Give Hawaii credit


POSTED: Thursday, April 30, 2009

TransUnion's credit risk index for U.S. consumers has reached a record level, but the habits of Hawaii's consumers ranked sixth among the least risky in the nation.





        Hawaii is the sixth least risky state in the nation for consumer default, according to a Credit Risk Index from TransUnion.



















































Highest risk states
So. Carolina155.95
New Mexico142.04



Lowest risk states
North Dakota79.67
South Dakota92.90





The Chicago-based company, which publishes a Credit Risk Index so lenders can measure the regional risk of default and delinquency rates, reported yesterday that American consumers are more likely than ever to skip paying their bills, default on loans or fall behind on payments. During the fourth quarter of 2008, TransUnion reported that credit risk in the United States rose 5.41 percent from the same period in 2007. However, the index rose 24.79 percent from 1998, the year TransUnion chose as its baseline because it represented a normal year in the economic cycle.

“;The current level of TransUnion's Credit Risk Index represents the turbulence and the economic hardships faced by consumers in today's volatile economy,”; said Chet Wiermanski, group vice president and global chief scientist, analytics and decision services. “;The nearly 6 percent quarterly increase within the index by the conclusion of 2008 is noteworthy not only in hitting a record high, but also for the magnitude of the increase, reflecting in part the impact of the current recession on the health of consumers.”;

Compared with the rest of the nation, though, Hawaii has a cleaner bill of health, said Clifton O'Neal, a TransUnion spokesman.

“;The index shows that residents and consumers in Hawaii are tending to manage their credit better,”; O'Neal said.

Since lenders use the index to make portfolio decisions, Hawaii residents could find that they have access to a wider range of loans than higher risk regions, O'Neal said.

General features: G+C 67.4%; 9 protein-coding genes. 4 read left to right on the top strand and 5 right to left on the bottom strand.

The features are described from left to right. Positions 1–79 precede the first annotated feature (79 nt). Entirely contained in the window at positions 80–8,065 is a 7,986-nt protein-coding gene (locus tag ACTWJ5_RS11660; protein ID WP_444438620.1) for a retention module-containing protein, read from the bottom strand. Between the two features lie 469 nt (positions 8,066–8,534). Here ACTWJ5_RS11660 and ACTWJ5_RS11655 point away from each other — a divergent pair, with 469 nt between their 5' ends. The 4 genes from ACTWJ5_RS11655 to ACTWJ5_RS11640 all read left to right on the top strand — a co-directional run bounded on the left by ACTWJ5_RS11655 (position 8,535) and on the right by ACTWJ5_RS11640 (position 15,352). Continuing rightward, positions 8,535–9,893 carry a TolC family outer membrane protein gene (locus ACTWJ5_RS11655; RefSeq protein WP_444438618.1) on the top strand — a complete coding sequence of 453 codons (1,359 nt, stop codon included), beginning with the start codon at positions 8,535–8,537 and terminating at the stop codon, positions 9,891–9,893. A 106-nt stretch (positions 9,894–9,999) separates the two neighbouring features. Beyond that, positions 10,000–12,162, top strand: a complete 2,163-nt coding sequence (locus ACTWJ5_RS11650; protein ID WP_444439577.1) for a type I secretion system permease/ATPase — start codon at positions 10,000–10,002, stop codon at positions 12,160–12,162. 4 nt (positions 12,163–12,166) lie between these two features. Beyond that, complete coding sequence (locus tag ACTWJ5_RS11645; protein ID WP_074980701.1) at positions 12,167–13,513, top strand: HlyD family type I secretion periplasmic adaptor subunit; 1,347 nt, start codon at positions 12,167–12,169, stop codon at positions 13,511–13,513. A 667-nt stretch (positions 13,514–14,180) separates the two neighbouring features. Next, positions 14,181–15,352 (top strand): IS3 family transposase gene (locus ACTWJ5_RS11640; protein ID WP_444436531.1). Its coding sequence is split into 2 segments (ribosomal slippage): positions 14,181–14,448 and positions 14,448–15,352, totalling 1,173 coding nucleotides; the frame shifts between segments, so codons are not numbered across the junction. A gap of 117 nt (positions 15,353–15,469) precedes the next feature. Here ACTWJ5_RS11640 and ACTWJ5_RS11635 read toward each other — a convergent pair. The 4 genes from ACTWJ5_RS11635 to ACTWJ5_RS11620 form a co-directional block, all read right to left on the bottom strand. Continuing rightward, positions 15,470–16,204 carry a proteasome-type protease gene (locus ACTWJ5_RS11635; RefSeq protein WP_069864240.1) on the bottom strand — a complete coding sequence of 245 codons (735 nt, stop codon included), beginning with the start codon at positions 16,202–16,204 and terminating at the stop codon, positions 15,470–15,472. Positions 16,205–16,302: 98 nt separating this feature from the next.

“;When lenders look at Hawaii, they will see that they are less risky than the majority of other states,”; he said.

While TransUnion's credit risk index rose to 124.79 at the end of 2008, the company assigned an index of 94.85 to Hawaii. Only North Dakota, Minnesota, Vermont, South Dakota and Iowa were ranked lower for risk, O'Neal said.

“;Typically, those areas have very conservative Midwestern values that spill over into how they manage their resources,”; he said.

Likewise, Hawaii's lending environment has always been characterized as conservative. While O'Neal said much of the rise in credit risk nationwide came from record mortgage delinquencies, fewer local banks and borrowers resorted to exotic mortgages.

“;It's our culture here,”; said Rusty Rasmussen, vice president for Castle & Cooke Mortgage. “;The family tends to pool resources and they help out if someone does get into trouble.”;

Having to have enough reserves to meet high mortgage obligations keeps many kamaaina fiscally conservative, said Stephany Sofos, a Honolulu-based real estate analyst.

“;We have to be more careful about how we spend our money,”; Sofos said.

While Hawaii residents do tend to carry less debt than the national average, the number of people in serious debt is rising, said Wendy Burkholder, executive director of the Consumer Credit Counseling Service of Hawaii.

“;Our caseload has doubled in 18 months,”; Burkholder said, adding that CCCS saw 1,300 clients in 2007 and expects to see more than 3,000 this year.

The average debt load of Burkholder's clients has grown, too, she said.

“;Four years ago, it was $14,000,”; she said. “;Now, it's $22,0000.”;